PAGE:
The Khuda Haafiz album is further proof of why Mithoon shouldn’t be locked into a multi-composer album. Get him to do all the songs and he will provide more variety across his dard-e-pop oeuvre than what we heard in the Kabir Singh soundtrack.
No one has assimilated within himself the combined musicality of ghazals, Nadeem-Shravan, and Pakistani sufi rock as well as Mithoon. No wonder his songs stand out in all of the multi-composer albums for the Bhatt brothers’ movies.
Mithoon has four original tunes in Faruk Kabir’s Khuda Haafiz, which will be out on Disney+ Hotstar on August 14. The film follows a man trying to locate his wife, who has gone missing in a foreign country. Each of the four original tracks is stellar; some of the best Hindi film tunes of 2020. Two songs have alternate versions, which add no value to the album.
Jaan Ban Gaye, featuring Mithoon’s lyrics, is carried entirely by Vishal Mishra. Mishra’s trembling, trepidatious voice signals a volcano of passion buried under reverence for the woman.
Mishra’s co-singer Asees Kaur, in comparison, seems unconvinced singing, “Aap hamari jaan ban gaye” (You have become my life). She also headlines a solo version, which only reveals her limitations as a singer. The idea here is to produce an ethereal effect, but that too is achieved by reverb. Rekha Bhardwaj or Kavita Seth would have been better for a tune this good.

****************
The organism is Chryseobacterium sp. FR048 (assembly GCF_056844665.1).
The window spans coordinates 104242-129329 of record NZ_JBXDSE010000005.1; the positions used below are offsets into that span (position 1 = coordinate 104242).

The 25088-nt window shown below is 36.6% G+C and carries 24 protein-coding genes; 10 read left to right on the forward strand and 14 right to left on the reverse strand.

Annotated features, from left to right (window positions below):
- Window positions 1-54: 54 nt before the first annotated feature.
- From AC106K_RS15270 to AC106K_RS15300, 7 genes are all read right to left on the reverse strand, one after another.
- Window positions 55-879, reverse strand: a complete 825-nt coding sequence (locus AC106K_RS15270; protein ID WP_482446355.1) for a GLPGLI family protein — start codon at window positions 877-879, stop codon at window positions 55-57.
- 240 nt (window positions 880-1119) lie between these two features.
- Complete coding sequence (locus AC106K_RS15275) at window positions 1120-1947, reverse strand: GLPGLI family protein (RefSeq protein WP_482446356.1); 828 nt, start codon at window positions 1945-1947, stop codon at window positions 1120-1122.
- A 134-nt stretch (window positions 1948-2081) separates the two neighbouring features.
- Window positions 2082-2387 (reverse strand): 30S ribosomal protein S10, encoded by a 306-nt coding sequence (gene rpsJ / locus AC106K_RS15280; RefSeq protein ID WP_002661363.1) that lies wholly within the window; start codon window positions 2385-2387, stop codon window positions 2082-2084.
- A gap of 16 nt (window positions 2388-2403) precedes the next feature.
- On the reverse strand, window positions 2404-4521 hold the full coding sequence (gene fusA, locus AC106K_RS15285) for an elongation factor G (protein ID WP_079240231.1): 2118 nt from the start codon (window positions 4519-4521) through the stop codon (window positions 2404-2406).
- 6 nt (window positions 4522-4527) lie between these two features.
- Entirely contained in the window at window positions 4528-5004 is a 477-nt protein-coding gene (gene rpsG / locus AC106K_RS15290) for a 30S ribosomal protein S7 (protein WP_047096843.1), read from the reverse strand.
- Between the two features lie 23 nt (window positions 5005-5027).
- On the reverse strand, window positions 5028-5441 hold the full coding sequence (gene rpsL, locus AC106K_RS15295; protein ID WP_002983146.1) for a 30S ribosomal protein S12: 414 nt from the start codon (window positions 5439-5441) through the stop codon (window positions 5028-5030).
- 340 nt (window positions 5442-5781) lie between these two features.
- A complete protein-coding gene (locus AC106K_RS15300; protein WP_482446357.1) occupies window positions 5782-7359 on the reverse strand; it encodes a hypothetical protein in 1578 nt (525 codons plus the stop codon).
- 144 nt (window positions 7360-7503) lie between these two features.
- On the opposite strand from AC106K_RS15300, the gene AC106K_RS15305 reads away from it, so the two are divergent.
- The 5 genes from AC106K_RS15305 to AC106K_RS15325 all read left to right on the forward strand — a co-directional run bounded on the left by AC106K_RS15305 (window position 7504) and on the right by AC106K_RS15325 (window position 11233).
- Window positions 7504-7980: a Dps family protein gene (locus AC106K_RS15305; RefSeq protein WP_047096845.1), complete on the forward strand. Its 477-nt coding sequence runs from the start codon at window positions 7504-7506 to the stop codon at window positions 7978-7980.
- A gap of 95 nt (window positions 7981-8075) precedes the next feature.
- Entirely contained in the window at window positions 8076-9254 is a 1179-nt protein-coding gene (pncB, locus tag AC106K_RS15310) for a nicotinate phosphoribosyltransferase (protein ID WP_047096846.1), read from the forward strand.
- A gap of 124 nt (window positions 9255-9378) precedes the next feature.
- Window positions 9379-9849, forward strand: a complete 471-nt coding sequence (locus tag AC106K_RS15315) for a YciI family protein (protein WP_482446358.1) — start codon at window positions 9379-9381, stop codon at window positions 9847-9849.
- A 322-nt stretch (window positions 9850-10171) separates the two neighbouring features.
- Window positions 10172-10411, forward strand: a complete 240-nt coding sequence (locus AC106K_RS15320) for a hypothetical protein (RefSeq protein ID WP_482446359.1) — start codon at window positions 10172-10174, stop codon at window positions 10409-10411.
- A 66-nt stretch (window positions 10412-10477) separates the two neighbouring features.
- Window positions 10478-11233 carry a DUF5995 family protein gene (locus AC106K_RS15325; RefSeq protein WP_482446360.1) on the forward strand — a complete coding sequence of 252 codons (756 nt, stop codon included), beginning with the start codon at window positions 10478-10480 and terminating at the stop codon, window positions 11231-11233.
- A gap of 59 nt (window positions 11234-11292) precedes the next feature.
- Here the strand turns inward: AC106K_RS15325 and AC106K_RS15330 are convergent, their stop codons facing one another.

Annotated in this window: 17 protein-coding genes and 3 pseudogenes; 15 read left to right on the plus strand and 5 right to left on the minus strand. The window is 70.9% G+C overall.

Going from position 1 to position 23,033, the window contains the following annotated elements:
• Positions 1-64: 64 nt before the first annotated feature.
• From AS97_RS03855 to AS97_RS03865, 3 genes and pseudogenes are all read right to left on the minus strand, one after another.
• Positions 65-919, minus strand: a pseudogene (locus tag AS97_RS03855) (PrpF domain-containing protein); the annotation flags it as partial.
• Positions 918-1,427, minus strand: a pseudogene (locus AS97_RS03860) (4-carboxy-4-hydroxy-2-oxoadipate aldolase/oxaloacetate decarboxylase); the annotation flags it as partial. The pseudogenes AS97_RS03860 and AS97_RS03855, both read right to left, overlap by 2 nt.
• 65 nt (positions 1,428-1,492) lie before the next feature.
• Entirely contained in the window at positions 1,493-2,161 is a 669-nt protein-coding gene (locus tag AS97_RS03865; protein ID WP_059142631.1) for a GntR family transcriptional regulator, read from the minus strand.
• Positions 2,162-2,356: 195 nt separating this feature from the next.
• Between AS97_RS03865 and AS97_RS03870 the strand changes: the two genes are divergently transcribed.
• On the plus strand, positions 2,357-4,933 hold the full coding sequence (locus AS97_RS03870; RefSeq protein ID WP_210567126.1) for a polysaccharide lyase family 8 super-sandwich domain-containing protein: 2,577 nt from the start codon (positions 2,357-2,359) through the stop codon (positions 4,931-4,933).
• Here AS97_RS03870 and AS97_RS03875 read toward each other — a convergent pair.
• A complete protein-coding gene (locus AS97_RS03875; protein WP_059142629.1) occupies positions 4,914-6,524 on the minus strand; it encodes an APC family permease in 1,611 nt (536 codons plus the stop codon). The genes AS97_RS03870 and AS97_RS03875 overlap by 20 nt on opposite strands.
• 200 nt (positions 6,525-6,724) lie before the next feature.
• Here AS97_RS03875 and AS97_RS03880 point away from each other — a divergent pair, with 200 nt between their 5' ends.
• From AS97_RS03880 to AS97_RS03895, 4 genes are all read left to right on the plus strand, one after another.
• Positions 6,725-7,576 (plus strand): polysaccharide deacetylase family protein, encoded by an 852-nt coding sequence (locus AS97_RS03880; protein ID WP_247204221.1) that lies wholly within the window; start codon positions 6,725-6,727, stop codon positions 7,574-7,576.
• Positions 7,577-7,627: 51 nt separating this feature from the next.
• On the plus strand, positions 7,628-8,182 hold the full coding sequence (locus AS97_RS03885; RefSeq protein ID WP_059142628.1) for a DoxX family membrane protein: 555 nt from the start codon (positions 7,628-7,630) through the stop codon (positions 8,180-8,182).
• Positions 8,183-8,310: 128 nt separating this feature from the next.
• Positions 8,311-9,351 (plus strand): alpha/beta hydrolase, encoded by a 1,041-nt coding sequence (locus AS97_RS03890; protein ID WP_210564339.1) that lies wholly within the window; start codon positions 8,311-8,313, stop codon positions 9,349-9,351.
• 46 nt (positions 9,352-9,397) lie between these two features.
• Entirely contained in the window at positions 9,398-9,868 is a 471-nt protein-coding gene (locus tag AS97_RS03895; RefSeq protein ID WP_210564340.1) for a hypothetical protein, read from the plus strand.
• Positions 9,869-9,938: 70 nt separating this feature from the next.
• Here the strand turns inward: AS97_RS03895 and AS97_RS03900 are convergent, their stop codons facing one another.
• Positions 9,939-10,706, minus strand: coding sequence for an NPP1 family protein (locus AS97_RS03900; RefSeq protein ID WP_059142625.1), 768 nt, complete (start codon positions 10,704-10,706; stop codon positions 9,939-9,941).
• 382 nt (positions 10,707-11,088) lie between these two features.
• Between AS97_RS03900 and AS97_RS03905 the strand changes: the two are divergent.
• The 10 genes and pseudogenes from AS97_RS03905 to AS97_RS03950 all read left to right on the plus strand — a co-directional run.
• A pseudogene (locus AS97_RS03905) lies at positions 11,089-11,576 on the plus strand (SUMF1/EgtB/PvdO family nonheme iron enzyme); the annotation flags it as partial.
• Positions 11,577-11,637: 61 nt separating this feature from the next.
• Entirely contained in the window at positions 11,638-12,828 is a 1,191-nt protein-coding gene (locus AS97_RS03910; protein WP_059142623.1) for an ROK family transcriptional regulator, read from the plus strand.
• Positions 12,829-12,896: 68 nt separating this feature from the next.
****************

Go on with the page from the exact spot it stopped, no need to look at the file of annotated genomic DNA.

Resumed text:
After Mishra’s emotive crooning, Vishal Dadlani’s deep voice brings purpose to the proceedings. We will meet again, till then khuda haafiz (god be your guardian), writes Sayeed Quadri.
Javed Ali, an otherwise terrific singer, turns out to be a bad choice for an unplugged version. Gone is the Dadlani version’s masculine determination, as Ali turns the song into a screeching wail. The angst feels especially half-hearted when Ali hits the high notes.
The versatile and slowly improving Armaan Malik, who shepherded two of the best tunes in 99 Songs and Gunjan Saxena this year, is in top form in Mera Intezaar Karna. His boyish voice complements the vulnerability in Mithoon’s lyrics, which say, we will meet again so wait for me.
The tune is great, but this is also a song that keeps getting better every minute because of the production. Once the drums enter, the sonic effect is reminiscent of the early 2000s songs of the Pakistani band Strings. Malik’s falsetto over strings before the first interlude, and the shehnai in the end signalling wedding vows, are fabulous.
Lament is coded into every line in Aakhri Kadam Tak, in which Sonu Nigam sings, I am with you till my last breath. Death looms over his voice as well as in Mithoon’s lyrics. A moment in which Nigam’s breath is deliberately amplified, after he has just sung “doli me bitha ke dafan tak” (I’ll fulfill my duties of a husband till death), is yet another smart production decision.
Aakhri Kadam Tak also has the least production in an altogether minimalist album. This soundtrack is the sign of a composer who knows he has a good tune, and he doesn’t need to overcook them in the studio.
Another amazing aspect of the Khuda Haafiz album is that, despite its nature, Mithoon does not use Arijit Singh, the crown prince of weepy ballads and fervid torch songs. Perhaps Singh can now permanently move on to more challenging and interesting stuff like Binte Dil and Ghungroo.
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